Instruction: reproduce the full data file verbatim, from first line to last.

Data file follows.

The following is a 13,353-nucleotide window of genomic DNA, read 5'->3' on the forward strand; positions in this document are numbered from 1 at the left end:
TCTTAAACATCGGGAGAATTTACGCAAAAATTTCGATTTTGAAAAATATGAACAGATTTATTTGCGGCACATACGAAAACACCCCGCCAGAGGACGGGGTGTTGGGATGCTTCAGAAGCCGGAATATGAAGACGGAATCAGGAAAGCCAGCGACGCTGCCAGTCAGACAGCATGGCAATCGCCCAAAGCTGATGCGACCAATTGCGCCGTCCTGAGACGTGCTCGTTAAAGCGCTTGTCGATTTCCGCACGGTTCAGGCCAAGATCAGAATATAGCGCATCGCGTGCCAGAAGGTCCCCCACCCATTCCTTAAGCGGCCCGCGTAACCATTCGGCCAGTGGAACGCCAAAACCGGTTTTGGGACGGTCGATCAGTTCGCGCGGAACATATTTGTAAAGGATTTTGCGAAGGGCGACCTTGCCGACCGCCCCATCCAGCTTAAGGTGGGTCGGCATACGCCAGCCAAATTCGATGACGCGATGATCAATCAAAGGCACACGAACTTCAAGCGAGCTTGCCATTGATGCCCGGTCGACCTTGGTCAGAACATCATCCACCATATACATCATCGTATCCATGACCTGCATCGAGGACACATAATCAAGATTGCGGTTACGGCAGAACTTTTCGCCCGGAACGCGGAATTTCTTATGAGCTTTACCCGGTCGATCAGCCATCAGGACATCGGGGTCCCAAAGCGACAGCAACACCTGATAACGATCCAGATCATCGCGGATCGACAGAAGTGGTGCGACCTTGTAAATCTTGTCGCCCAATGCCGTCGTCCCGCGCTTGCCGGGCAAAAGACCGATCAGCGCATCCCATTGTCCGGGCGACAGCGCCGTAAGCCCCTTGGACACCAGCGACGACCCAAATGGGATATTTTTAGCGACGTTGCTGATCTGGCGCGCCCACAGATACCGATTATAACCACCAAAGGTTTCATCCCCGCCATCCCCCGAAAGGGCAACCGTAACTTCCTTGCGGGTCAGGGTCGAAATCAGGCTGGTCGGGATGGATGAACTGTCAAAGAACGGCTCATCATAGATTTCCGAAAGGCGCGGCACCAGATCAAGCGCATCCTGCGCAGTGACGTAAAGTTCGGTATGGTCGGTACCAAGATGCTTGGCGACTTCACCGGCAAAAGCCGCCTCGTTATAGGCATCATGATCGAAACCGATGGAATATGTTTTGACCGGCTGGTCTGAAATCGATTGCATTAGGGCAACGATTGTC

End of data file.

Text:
The following is a 13,353-nucleotide window of genomic DNA, read 5'->3' on the forward strand; positions in this document are numbered from 1 at the left end:
TCTTAAACATCGGGAGAATTTACGCAAAAATTTCGATTTTGAAAAATATGAACAGATTTATTTGCGGCACATACGAAAACACCCCGCCAGAGGACGGGGTGTTGGGATGCTTCAGAAGCCGGAATATGAAGACGGAATCAGGAAAGCCAGCGACGCTGCCAGTCAGACAGCATGGCAATCGCCCAAAGCTGATGCGACCAATTGCGCCGTCCTGAGACGTGCTCGTTAAAGCGCTTGTCGATTTCCGCACGGTTCAGGCCAAGATCAGAATATAGCGCATCGCGTGCCAGAAGGTCCCCCACCCATTCCTTAAGCGGCCCGCGTAACCATTCGGCCAGTGGAACGCCAAAACCGGTTTTGGGACGGTCGATCAGTTCGCGCGGAACATATTTGTAAAGGATTTTGCGAAGGGCGACCTTGCCGACCGCCCCATCCAGCTTAAGGTGGGTCGGCATACGCCAGCCAAATTCGATGACGCGATGATCAATCAAAGGCACACGAACTTCAAGCGAGCTTGCCATTGATGCCCGGTCGACCTTGGTCAGAACATCATCCACCATATACATCATCGTATCCATGACCTGCATCGAGGACACATAATCAAGATTGCGGTTACGGCAGAACTTTTCGCCCGGAACGCGGAATTTCTTATGAGCTTTACCCGGTCGATCAGCCATCAGGACATCGGGGTCCCAAAGCGACAGCAACACCTGATAACGATCCAGATCATCGCGGATCGACAGAAGTGGTGCGACCTTGTAAATCTTGTCGCCCAATGCCGTCGTCCCGCGCTTGCCGGGCAAAAGACCGATCAGCGCATCCCATTGTCCGGGCGACAGCGCCGTAAGCCCCTTGGACACCAGCGACGACCCAAATGGGATATTTTTAGCGACGTTGCTGATCTGGCGCGCCCACAGATACCGATTATAACCACCAAAGGTTTCATCCCCGCCATCCCCCGAAAGGGCAACCGTAACTTCCTTGCGGGTCAGGGTCGAAATCAGGCTGGTCGGGATGGATGAACTGTCAAAGAACGGCTCATCATAGATTTCCGAAAGGCGCGGCACCAGATCAAGCGCATCCTGCGCAGTGACGTAAAGTTCGGTATGGTCGGTACCAAGATGCTTGGCGACTTCACCGGCAAAAGCCGCCTCGTTATAGGCATCATGATCGAAACCGATGGAATATGTTTTGACCGGCTGGTCTGAAATCGATTGCATTAGGGCAACGATTGTC